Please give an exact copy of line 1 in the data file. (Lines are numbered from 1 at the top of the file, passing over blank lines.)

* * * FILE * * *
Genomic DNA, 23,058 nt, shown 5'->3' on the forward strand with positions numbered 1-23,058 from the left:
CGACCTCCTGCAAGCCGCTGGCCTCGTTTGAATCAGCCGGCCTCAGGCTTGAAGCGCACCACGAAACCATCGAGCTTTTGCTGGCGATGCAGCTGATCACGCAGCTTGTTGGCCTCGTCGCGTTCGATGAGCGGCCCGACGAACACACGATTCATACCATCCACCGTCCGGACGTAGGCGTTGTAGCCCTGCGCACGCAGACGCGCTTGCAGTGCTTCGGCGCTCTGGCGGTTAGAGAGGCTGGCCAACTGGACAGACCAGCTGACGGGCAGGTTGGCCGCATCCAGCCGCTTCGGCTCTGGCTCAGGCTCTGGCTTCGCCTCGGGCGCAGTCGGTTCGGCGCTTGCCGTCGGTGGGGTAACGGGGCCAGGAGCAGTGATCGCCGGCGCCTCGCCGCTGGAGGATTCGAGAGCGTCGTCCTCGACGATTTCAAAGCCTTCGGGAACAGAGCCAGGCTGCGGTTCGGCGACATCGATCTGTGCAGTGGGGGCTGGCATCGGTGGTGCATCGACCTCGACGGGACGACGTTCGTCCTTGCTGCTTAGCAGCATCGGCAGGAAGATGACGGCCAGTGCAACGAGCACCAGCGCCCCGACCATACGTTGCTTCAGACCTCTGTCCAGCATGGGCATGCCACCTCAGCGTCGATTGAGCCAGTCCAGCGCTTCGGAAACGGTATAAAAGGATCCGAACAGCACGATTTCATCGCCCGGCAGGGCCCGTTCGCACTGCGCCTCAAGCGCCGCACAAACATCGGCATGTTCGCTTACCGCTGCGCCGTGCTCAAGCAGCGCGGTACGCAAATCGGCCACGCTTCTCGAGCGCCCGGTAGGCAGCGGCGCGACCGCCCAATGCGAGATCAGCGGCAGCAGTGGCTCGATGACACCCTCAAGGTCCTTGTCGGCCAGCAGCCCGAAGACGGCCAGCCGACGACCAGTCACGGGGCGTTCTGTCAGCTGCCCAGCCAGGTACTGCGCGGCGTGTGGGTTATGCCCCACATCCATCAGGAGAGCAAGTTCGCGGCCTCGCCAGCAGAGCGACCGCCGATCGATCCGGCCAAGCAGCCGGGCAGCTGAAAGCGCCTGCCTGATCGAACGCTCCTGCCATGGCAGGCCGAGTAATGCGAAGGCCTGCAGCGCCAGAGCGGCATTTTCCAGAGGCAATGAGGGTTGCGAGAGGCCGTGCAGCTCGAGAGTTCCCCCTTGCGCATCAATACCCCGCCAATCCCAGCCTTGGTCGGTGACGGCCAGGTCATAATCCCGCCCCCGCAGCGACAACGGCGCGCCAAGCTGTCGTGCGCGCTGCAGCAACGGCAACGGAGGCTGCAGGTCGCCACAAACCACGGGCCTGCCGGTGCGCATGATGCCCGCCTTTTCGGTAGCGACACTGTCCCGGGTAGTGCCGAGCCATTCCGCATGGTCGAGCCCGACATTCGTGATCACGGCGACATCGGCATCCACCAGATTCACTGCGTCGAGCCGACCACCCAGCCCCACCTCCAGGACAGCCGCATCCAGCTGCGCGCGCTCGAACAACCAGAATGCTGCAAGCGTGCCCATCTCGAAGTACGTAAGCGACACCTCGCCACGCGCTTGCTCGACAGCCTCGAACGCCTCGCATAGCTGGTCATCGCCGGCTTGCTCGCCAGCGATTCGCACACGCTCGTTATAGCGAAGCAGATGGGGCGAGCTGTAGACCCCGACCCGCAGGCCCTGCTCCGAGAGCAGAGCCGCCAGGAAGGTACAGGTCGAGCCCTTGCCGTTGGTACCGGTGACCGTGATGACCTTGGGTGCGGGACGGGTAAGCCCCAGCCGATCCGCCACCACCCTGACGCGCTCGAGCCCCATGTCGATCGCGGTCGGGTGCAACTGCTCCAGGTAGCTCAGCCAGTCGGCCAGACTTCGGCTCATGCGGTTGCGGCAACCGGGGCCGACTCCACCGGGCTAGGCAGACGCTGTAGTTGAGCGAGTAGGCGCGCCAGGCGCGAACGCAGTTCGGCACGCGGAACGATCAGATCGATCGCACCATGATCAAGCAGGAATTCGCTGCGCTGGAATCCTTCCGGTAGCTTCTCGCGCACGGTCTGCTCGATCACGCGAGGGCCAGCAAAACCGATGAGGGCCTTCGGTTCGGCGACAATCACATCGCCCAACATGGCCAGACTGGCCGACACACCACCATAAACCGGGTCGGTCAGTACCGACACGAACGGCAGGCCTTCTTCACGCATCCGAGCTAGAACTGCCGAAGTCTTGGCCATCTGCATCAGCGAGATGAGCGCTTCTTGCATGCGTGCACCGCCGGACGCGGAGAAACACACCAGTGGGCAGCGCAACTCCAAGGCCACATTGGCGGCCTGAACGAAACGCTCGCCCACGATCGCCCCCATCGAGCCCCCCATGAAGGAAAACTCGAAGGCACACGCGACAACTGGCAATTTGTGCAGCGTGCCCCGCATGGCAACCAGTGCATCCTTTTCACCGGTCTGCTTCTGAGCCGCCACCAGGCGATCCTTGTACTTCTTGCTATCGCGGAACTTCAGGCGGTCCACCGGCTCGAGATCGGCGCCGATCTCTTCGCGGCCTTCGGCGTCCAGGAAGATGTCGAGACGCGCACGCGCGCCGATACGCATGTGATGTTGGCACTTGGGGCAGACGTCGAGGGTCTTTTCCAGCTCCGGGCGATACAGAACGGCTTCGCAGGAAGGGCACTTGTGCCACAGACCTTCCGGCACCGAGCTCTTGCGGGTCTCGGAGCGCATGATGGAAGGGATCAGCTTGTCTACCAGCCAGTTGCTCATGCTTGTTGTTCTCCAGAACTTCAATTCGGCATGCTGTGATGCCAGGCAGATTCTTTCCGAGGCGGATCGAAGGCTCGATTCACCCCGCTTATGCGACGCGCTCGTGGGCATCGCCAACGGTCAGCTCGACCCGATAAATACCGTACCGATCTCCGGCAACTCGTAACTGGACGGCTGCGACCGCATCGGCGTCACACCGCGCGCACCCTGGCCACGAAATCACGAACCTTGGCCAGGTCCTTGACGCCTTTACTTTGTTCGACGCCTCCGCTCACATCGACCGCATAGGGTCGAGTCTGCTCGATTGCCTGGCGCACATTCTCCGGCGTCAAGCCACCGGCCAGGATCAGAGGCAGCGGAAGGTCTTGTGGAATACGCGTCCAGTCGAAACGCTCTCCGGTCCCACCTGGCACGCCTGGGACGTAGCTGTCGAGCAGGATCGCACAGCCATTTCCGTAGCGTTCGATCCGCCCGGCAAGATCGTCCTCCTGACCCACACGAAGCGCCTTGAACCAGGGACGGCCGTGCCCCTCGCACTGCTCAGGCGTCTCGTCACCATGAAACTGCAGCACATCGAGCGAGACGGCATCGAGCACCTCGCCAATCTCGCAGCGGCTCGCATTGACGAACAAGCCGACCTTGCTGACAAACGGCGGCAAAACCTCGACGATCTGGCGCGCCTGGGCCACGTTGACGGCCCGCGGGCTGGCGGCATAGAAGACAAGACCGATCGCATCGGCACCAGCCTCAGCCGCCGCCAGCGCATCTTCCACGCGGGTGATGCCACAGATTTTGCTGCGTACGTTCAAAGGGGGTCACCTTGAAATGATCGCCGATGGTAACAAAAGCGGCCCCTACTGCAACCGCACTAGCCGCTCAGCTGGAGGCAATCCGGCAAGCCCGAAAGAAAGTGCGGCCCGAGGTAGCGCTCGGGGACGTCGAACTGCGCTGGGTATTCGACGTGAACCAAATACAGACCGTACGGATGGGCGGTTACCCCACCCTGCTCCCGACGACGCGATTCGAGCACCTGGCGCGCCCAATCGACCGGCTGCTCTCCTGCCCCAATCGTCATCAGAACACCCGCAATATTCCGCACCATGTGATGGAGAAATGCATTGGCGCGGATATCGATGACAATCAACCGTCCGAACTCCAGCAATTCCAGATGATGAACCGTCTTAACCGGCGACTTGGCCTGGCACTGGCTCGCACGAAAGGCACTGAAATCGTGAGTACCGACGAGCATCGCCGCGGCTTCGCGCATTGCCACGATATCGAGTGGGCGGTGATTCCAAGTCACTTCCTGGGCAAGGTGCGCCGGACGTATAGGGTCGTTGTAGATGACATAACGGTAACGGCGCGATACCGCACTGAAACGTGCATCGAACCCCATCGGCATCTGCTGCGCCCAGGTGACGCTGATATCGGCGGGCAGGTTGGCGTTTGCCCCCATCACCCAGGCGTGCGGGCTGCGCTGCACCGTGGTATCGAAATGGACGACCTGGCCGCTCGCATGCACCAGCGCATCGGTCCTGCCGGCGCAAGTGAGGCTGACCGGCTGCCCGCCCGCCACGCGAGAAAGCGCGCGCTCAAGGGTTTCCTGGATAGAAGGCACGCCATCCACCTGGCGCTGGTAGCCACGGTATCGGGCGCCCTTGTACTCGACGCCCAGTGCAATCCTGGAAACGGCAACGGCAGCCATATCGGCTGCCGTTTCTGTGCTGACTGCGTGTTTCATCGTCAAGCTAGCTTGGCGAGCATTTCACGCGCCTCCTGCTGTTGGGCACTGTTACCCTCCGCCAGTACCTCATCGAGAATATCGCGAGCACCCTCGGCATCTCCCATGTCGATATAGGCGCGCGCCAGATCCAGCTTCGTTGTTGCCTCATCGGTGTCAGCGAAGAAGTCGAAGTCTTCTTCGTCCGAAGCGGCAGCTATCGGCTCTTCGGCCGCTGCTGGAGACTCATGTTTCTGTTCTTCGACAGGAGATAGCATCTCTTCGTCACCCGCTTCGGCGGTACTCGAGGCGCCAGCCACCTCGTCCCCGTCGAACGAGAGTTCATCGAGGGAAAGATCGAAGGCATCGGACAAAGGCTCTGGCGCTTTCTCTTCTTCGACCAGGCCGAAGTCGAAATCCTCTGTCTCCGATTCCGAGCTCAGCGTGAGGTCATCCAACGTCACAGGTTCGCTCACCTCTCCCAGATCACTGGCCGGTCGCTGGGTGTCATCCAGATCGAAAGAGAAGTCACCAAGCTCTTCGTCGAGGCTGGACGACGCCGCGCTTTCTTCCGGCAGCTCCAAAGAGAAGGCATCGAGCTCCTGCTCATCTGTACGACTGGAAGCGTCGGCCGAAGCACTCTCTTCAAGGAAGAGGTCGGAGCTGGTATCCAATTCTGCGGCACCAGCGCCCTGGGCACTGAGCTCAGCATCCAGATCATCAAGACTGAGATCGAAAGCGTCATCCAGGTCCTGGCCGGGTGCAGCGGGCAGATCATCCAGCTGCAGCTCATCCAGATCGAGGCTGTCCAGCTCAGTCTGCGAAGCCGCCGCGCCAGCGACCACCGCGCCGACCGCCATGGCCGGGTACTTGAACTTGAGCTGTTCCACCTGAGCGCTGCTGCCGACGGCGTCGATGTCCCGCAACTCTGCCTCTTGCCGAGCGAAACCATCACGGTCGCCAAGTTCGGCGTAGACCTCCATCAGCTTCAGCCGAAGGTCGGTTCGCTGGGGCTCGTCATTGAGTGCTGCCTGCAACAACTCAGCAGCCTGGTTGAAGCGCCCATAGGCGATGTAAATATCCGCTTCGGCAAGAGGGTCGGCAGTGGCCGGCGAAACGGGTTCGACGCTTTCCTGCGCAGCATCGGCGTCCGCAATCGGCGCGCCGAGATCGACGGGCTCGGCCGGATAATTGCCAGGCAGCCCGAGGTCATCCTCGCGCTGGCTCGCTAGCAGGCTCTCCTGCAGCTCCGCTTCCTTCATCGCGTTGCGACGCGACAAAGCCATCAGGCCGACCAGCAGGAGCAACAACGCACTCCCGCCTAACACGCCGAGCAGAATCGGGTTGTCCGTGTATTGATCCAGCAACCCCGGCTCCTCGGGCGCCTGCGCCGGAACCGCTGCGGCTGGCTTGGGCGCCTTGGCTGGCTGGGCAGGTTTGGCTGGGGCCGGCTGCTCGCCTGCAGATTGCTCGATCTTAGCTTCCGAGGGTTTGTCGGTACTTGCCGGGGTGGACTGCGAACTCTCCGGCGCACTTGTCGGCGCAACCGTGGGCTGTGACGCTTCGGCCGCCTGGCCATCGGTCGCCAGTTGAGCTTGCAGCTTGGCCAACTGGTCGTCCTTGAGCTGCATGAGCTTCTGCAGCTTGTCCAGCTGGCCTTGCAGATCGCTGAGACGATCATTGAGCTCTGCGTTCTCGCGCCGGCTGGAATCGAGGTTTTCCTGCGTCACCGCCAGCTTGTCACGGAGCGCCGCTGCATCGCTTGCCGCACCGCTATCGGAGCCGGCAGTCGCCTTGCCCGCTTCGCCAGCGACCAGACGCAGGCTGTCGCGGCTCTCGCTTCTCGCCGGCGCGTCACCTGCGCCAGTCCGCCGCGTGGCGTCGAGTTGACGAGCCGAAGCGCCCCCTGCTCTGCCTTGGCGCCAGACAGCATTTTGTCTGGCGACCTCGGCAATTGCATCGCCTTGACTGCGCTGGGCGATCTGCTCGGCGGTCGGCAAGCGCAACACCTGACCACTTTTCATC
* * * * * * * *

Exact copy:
Genomic DNA, 23,058 nt, shown 5'->3' on the forward strand with positions numbered 1-23,058 from the left: